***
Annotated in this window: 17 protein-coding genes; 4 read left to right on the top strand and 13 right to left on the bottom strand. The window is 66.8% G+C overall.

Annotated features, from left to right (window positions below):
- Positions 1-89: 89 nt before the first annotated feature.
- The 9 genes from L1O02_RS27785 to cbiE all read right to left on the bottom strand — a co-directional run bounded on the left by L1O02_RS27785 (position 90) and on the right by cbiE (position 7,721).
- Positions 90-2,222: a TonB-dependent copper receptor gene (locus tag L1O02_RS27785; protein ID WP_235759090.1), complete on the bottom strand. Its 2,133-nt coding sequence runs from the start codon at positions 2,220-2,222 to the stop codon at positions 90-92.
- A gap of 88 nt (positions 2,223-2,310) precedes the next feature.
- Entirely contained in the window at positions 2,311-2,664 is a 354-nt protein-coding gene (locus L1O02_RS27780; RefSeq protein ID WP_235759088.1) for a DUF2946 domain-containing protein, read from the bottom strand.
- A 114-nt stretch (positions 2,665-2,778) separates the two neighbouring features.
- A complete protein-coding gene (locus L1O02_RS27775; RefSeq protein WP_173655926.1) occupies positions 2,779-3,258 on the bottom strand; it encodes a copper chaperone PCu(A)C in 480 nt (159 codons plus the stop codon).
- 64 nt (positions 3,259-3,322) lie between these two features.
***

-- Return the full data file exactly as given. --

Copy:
Annotated in this window: 17 protein-coding genes; 4 read left to right on the top strand and 13 right to left on the bottom strand. The window is 66.8% G+C overall.

Annotated features, from left to right (window positions below):
- Positions 1-89: 89 nt before the first annotated feature.
- The 9 genes from L1O02_RS27785 to cbiE all read right to left on the bottom strand — a co-directional run bounded on the left by L1O02_RS27785 (position 90) and on the right by cbiE (position 7,721).
- Positions 90-2,222: a TonB-dependent copper receptor gene (locus tag L1O02_RS27785; protein ID WP_235759090.1), complete on the bottom strand. Its 2,133-nt coding sequence runs from the start codon at positions 2,220-2,222 to the stop codon at positions 90-92.
- A gap of 88 nt (positions 2,223-2,310) precedes the next feature.
- Entirely contained in the window at positions 2,311-2,664 is a 354-nt protein-coding gene (locus L1O02_RS27780; RefSeq protein ID WP_235759088.1) for a DUF2946 domain-containing protein, read from the bottom strand.
- A 114-nt stretch (positions 2,665-2,778) separates the two neighbouring features.
- A complete protein-coding gene (locus L1O02_RS27775; RefSeq protein WP_173655926.1) occupies positions 2,779-3,258 on the bottom strand; it encodes a copper chaperone PCu(A)C in 480 nt (159 codons plus the stop codon).
- 64 nt (positions 3,259-3,322) lie between these two features.